Boca Raton: District asks out of Mizner payments to city to free money for parks

By Mary Hladky

The Greater Boca Raton Beach and Park District wants to stop making payments to the city to pay off a Mizner Park bond debt, and instead wants to redirect the money to park improvement projects.
The district asked the city’s Community Redevelopment Agency to relieve it of its payment obligations in a Sept. 20 letter, but did not receive a response, district attorney Jacob Horowitz said at a Dec. 16 meeting.
While district commissioners voted 4-0, with Commissioner Robert Rollins absent, to make a $1.4 million payment to the CRA for the 2019-20 fiscal year, they also agreed to send a second letter renewing their request to be exempted from making any more payments. That letter was delivered to the city on Dec. 23.
The City Council, whose members also sit as CRA commissioners, has the authority to exempt the district from making the payments, the most recent letter states.
If the City Council refuses, the district would seek legal advice on how to end the obligation, Executive Director Briann Harms said in an email.
The issue could become another bone of contention between the city and the district, which are now are at odds over how to build the Boca National golf course.
The CRA was created in the early 1980s to breathe new life into the then-moribund downtown. Its first major project was the development of Mizner Park, which replaced a failing mall and became an attractive downtown destination.
A 1986 interlocal agreement between the district and the city obligated the district to make payments for acquiring, operating and maintaining park and recreational facilities in the downtown.
The agreement was amended in 1989 to allow the CRA to use the district payments to pay off $68 million in bonds that financed the Mizner Park project. Mizner Park opened in 1991.
Since those bonds were paid off in March, it is an appropriate time to seek a new arrangement, the district said in the September and December letters.
The December letter includes two other reasons why the district should not have to make further payments.
Thirteen percent of the district’s tax revenue comes from residents living outside the city’s boundaries, but they have received no benefit from the payments to the CRA because they pay higher non-resident rates at recreation facilities located within the CRA, which encompasses Boca Raton’s downtown area.
The district is also strapped for money because, under pressure from the City Council, commissioners voted against raising the tax rate last year.
Exempting the district from making additional payments will “allow the district to utilize these funds in other ways that will continue to benefit the citizens and residents that we both serve,” the letter states.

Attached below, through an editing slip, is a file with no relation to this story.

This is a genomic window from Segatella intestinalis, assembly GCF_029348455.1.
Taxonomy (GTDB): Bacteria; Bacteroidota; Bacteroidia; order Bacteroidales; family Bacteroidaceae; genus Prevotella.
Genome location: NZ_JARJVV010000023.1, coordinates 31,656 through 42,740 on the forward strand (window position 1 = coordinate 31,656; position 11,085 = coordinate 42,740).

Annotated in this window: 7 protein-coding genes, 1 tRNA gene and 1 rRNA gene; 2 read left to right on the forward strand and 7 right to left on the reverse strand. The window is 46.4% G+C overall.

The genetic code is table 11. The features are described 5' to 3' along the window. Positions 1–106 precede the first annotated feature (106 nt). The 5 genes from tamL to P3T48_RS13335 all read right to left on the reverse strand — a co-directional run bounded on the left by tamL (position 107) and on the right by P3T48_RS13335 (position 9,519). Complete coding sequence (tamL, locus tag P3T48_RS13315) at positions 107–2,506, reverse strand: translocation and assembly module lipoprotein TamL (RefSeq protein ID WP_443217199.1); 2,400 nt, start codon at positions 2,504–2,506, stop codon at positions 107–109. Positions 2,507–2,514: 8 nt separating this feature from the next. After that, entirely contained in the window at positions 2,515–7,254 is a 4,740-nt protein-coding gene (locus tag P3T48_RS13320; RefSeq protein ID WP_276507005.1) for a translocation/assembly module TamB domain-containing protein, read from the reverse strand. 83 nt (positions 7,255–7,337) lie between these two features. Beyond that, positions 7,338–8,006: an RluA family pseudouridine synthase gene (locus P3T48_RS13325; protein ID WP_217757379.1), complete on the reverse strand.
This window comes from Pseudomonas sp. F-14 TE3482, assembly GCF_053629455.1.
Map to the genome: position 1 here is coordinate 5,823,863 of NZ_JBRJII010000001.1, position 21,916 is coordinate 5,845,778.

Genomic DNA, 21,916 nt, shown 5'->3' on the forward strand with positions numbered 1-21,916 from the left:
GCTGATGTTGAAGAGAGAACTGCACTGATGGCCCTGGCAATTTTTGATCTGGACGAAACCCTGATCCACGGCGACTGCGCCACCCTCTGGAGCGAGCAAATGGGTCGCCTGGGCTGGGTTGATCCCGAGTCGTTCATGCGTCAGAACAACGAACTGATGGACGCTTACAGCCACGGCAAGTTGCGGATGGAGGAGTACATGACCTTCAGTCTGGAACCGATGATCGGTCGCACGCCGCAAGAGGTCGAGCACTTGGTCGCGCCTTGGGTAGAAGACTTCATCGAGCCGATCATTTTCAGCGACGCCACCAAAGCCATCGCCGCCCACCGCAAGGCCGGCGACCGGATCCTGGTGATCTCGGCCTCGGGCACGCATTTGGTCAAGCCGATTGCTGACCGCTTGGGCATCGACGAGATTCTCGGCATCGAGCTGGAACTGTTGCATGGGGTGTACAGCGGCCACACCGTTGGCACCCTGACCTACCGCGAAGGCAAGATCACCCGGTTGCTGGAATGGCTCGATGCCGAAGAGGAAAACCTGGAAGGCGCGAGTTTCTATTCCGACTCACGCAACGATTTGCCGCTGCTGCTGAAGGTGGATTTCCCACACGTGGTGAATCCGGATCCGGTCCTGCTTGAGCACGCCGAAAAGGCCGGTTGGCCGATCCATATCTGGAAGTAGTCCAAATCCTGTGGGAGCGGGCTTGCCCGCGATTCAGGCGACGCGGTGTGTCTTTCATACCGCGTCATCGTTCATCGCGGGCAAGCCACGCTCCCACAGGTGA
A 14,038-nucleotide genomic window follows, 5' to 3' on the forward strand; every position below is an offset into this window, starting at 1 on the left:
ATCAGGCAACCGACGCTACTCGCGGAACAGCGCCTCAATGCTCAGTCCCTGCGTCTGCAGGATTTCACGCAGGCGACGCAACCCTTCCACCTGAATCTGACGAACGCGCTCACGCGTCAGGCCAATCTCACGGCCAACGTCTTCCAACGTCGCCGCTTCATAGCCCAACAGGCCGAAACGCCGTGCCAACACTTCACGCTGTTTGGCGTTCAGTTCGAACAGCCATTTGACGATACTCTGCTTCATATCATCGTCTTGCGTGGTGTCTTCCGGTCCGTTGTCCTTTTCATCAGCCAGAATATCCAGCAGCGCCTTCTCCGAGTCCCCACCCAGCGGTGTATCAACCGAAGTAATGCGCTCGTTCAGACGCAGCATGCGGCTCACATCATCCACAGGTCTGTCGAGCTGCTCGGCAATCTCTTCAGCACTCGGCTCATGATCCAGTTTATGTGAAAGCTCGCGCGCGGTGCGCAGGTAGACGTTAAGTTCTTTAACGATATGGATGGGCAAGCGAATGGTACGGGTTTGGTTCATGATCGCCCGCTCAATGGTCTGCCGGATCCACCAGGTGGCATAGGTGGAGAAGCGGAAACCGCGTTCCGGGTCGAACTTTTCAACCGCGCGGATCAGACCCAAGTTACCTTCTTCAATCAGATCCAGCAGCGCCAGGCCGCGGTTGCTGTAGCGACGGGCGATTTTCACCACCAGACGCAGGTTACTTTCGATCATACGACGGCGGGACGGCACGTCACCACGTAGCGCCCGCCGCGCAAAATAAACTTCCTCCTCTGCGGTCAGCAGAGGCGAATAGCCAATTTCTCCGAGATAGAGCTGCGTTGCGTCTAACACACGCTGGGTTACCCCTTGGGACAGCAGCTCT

City spokeswoman Chrissy Gibson said that the district’s request will be discussed at a Jan. 23 joint meeting between City Council members and district commissioners. The matter also could come up at the Jan. 13 City Council meeting.
In other business:
• Commissioners voted 4-0 to approve an employment agreement with Harms, who became executive director in October after serving as interim executive director since February.
Harms replaces veteran district official Art Koski, who was reassigned to be construction manager of the Boca National public golf course one year ago. He also served as a consultant until the commission ended his contract in October.
Harms’ annual base salary is $105,000, with a 3% cost-of- living adjustment taking effect on Jan. 1. Her monthly car allowance is $500. Her salary cannot exceed $150,000.
Her compensation is below the $120,000 Koski earned as executive director at the time he was reassigned.
“I want to thank you all for your support over the last year,” Harms said as she was applauded by commissioners and the audience.
“I think she has done a very good job,” District Chair Susan Vogelgesang said after the meeting. “She is very thorough.”
• Commissioners also voted 4-0 to approve rules governing how district meetings are conducted, similar to rules other elected bodies have.
The rules include a public decorum policy, first proposed by Commissioner Steven Engel in October, that govern conduct by commissioners and members of the pubic attending district meetings.
Engel said he decided rules were needed after a heated conversation between District Vice Chair Erin Wright and Koski in July, but his decision was reinforced by behavior of an audience member during and after a November meeting in which a commissioner felt threatened.
That incident has prompted commissioners to have a police presence at some of their meetings.
The policy states that members of the public and commissioners shall treat each other with courtesy and refrain from “rude and derogatory remarks, reflection as to integrity, abusive comments, and statements as to motives and personalities.”
Anyone who disrupts a meeting and does not heed a warning to stop will be removed by a police officer and is subject to arrest.

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